Friday, February 06, 2009

Editorial: Possible Fields for UNESCO Ethical Instruments

UNESCO is holding a special cycle of four ‘60 Minutes’ meetings in February 2009 to consider examines it might take to advance ethical standards, guidelines and principles in four areas: the environment and climate change, education systems, information society and human cloning. The effort is apparently under the direction of Henk Tenhaven, Some of the materials in support of that work are:
In support of that effort I present two ideas that UNESCO staff and advisors might explore in the area of ethics of science and technology.

A Convention on the Ethical Conduct of Research

There might be a need for work on the standards, guidelines and principles for the ethical conduct of research.

In the United States there are a large number of standards and guidelines for researcher that include:
  • The ethical treatment of human subjects
  • The ethical treatment of non-human primates
  • The ethical treatment of other laboratory animals (not including rats and fish)
  • The ethical treatment of livestock
  • The ethical treatmenet of wild animals
  • The containment of hazardous materials
  • The containment of human pathogens
  • The containment of animal pathogens
  • The containment of exotic species
  • The containment of genetically altered organisms
  • The international shipment of plants and plant materials
  • The international shipment of hazardous materials
  • The public availability of experimental data
  • Fraud and deceit in the proposals for research funding or in the description of research results
  • Plagerism
For many years I managed programs which financed collaborative research between scientists in the United States and scientists in developing nations. It was my experience that many developing countries did not have strong institutions to deal with one or more of these ethical issues.

An example that seems humorous in retrospect may illustrate the problem. One of the programs on which I worked involved studies of the mosquito vectors of malaria. In such research it is often necessary to use "human baits" -- people who sit outside and let mosquitos bite them so that the mosquitos can be captured and studied. Many people serving as human baits come down with malaria. In the peer review of an early proposal for a study under the program, the reviewers asked about the protection and treatment of the people involved as human baits. We contacted the proponents of the project who responded that they would follow the WHO guidelines on the subject. The proposal was approved, and a series of other proposals were subsequently submitted and approved, all of which relied on the WHO guidelines. It was only later that we discovered that there were no WHO guidelines for the ethical treatment of people serving as human baits in mosquito vector research.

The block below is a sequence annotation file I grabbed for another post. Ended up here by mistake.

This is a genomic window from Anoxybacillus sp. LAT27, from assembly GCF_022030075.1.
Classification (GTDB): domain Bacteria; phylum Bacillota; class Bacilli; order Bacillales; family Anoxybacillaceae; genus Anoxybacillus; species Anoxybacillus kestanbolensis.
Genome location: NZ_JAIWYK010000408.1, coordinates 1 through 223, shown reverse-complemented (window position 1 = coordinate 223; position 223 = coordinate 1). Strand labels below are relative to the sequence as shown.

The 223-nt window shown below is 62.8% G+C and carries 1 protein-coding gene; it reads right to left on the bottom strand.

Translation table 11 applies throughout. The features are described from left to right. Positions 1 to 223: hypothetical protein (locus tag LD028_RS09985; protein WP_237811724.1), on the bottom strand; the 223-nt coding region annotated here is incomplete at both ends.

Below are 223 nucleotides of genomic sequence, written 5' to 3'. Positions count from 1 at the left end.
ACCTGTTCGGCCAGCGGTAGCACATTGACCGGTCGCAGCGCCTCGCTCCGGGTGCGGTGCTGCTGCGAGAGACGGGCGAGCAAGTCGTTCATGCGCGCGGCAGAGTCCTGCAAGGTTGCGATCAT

International research collaboration has been increasing for decades. All such collaborations in principle require that the research be conducted in accord with the ethical standards of the countries in which each of the researchers works. Moreover, the research must pass the review panels and procedures institutionalized by the countries involved.

There are a number of intergovernmental organizations that relate to this situation including UNESCO, FAO and WHO. Of course other intergovernmental organizations or programs that fund research, such as the World Bank and other international financial institutions and the UNDP are also affected. UNESCO may have the broadest mandate among these to deal with the ethical conduct of research, especially under the auspices of its Commission on the Ethics of Science and Technology.

Perhaps UNESCO might convene a meeting with representatives of the relevant intergovernmental agencies, working scientists and experts in the ethics of the conduct of research to consider whether an international instrument for the harmonization of guidelines, standards principles in this field might be useful.

The Ethical Responsibilities of Governments to Support Regulatory Research

Another area that might be explored is the responsibilities of governments to carry out research to enable appropriate regulation of emerging technologies. It seems to me that if industrial R&D is heavily funded within a country in areas such as new materials, biotechnology, nanotechnology, or pharmacology then the government of that country should have a responsibility to fund the research required to establish a basis for suitable regulation of the commercial application of the technologies. While UNIDO might have a role to play in this field, it seems to me that regulatory science is not really under the jurisdiction of any other UN agency. Therefore UNESCO might quite appropriately lead in exploring whether some instrument might be appropriate to require signatory nations to allocate public resources to regulatory research in an appropriate ratio to the national Gross Expenditures on Research and Development of emerging technologies.

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